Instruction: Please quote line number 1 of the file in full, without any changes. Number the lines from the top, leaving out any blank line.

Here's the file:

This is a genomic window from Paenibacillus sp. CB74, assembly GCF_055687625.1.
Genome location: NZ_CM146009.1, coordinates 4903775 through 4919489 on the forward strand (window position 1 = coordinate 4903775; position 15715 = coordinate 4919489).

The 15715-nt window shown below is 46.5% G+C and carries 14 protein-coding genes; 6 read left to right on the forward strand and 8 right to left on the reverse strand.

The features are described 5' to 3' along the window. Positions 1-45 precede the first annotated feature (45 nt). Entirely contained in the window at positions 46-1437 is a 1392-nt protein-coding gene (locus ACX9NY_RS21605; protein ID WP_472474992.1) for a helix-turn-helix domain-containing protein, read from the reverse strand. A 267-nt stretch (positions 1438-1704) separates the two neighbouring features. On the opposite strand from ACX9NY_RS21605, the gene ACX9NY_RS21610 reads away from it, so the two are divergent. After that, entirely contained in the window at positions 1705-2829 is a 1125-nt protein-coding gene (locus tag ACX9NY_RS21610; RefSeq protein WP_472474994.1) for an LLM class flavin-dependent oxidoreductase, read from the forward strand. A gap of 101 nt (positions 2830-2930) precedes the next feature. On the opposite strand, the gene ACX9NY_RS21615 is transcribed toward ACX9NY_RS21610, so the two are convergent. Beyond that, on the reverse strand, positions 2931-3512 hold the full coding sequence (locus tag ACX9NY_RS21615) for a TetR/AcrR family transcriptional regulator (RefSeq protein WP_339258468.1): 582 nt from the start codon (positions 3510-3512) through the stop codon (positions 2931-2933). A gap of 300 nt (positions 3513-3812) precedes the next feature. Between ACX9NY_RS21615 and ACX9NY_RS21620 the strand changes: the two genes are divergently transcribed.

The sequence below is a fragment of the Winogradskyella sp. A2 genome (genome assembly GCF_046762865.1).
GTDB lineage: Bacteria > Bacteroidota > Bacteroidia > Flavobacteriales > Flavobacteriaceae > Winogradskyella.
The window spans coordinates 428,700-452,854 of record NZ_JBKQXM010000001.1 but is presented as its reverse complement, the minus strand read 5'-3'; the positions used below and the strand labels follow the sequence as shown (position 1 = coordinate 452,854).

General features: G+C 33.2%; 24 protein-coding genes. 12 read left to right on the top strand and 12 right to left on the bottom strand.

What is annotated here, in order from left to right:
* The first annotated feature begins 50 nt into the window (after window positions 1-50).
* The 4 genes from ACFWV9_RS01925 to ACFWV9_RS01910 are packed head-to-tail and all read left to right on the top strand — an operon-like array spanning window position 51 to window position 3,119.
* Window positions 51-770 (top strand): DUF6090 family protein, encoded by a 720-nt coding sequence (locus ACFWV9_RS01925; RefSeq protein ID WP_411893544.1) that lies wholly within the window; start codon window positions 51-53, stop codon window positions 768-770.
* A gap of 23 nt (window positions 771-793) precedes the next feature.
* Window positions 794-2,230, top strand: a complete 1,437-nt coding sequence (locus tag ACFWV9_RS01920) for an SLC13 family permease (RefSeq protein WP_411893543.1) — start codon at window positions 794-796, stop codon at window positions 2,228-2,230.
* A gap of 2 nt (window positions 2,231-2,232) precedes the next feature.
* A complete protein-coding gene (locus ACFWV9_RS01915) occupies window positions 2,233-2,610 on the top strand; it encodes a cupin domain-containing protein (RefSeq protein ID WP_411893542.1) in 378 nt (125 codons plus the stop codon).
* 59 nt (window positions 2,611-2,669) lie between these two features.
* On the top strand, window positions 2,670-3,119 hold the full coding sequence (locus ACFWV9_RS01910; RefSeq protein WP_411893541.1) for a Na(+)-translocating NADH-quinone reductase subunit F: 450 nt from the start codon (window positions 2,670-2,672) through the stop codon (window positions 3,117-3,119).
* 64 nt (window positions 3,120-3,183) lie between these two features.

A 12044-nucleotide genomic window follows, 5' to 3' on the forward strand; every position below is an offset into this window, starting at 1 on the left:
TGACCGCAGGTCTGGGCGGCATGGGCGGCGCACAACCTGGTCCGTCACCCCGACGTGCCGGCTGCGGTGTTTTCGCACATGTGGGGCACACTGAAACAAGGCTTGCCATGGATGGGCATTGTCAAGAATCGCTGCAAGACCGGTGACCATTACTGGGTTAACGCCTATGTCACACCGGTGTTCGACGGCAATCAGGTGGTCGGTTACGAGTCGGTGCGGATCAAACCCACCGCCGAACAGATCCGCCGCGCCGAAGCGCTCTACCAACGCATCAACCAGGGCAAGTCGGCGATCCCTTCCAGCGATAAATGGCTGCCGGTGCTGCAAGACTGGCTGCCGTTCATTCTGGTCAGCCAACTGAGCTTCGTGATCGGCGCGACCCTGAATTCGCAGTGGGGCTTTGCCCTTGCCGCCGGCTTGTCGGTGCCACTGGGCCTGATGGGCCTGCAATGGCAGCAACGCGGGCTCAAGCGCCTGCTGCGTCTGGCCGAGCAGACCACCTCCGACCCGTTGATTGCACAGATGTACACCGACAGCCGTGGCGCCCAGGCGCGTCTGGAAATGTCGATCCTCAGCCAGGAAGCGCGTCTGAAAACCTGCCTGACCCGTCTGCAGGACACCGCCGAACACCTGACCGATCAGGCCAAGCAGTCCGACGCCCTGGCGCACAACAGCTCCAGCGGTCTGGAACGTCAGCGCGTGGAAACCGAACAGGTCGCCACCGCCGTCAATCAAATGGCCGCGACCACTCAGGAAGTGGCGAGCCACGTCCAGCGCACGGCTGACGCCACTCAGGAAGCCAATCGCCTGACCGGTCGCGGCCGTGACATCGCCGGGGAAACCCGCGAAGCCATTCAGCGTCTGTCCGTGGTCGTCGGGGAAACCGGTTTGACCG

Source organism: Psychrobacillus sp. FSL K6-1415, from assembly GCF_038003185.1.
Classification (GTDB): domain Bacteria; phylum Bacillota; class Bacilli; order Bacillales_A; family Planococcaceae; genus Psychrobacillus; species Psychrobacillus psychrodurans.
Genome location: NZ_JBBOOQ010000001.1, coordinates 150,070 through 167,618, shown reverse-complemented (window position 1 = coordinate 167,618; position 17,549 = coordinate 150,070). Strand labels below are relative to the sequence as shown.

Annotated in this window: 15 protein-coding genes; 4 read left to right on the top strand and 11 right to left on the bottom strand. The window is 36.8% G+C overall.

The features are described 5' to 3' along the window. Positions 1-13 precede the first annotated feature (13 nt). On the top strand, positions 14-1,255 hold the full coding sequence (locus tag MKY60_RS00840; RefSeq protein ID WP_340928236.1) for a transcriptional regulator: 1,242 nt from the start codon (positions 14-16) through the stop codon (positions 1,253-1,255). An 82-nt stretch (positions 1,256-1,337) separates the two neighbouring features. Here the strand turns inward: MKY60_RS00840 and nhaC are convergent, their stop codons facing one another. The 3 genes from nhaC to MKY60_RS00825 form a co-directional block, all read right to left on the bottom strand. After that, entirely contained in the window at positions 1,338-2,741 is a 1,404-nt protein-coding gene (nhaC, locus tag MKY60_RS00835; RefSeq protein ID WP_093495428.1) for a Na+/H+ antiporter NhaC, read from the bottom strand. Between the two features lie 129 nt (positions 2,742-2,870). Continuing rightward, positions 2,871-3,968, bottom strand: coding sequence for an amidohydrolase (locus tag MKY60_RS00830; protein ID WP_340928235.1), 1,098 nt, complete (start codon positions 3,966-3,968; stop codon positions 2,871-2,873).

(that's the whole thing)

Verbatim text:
This is a genomic window from Paenibacillus sp. CB74, assembly GCF_055687625.1.